Monday, July 31, 2017

Apple #744: Birds of Paradise

Yes, it's been a while. But I am moved to Apple this topic because a friend who has been a Daily Apple fan revealed a question and I would like to find the answer for him.

This friend, let's call him Shalom, moved to Hawaii not long ago and has been planting and growing many fabulous flowers.  One of the flowers that bloomed recently is a bird of paradise.  He posted a photo of it on his facebook page, and many of us marveled at its beauty and strangeness.  I asked, "Do you know what pollinates that thing?  Is it, like, a pelican?" and he said, "I have no idea how this flower works."

Shalom's bird of paradise.
(the photo is Shalom's, which I stole from him)


What is an Apple Lady to do, but seek the answer?

  • The flower of a bird of paradise, sometimes called a crane flower, looks complex, but once you know what all the parts are, you can see it works a lot like most flowers.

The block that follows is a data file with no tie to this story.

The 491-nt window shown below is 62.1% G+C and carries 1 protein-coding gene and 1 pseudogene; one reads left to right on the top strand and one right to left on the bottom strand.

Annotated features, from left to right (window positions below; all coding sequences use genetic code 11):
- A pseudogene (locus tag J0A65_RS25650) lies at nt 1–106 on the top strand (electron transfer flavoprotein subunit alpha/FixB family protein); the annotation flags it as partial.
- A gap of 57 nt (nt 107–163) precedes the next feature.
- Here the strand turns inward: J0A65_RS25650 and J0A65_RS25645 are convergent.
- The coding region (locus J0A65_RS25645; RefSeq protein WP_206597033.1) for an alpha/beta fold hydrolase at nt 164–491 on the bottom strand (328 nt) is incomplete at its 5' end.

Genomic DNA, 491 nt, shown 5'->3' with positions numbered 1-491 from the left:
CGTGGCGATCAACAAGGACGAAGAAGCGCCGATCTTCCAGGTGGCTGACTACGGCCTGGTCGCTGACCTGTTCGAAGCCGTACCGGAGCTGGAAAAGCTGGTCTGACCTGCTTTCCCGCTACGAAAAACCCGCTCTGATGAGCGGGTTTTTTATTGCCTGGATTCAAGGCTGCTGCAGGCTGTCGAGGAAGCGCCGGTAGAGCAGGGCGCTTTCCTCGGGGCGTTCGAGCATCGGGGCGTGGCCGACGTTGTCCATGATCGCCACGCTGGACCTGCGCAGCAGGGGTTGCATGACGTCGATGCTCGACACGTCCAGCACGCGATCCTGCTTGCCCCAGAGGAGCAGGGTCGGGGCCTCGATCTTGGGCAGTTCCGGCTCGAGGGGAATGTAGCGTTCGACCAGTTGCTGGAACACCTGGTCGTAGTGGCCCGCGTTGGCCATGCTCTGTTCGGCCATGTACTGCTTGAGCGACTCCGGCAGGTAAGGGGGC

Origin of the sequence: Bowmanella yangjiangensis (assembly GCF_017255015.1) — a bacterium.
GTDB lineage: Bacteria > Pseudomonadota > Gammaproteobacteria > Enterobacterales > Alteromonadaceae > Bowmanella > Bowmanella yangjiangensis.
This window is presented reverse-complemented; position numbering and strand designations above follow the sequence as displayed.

• The green and red and purplish canoe-shaped things at the bottom are actually modified leaves, called bracts. The "petals" of a poinsettia flower are also called bracts, if that helps.
  • The bracts on a bird of paradise can be 4 to 8 inches long, depending on the age of the plant. 
  • Most "normal" flowers have little green bits in between the petals called sepals. Before the flower blooms, when it's still closed up, it's the sepals that are closed up around the flower, protecting it. When the sepals relax and open up, the petals inside are revealed. On the bird of paradise, the sepals are the three gigantic orange things that stick up when the flower blooms.
  • On the bird of paradise, the cluster of three vivid blue parts that jut out sideways from the orange sepals are the petals. There are actually three blue petals, but they join together to make an arrowhead shape and a little cup called the nectary where, as you would guess, the nectar is stored.


A side view of the strange shape formed by the three blue petals. Inside that opening is where the flower's nectar is located.
(Photo by seymourdaily at Digital Botanic Garden



Here's a different angle showing the way the three blue petals converge.
(Photo from Gardening Know How)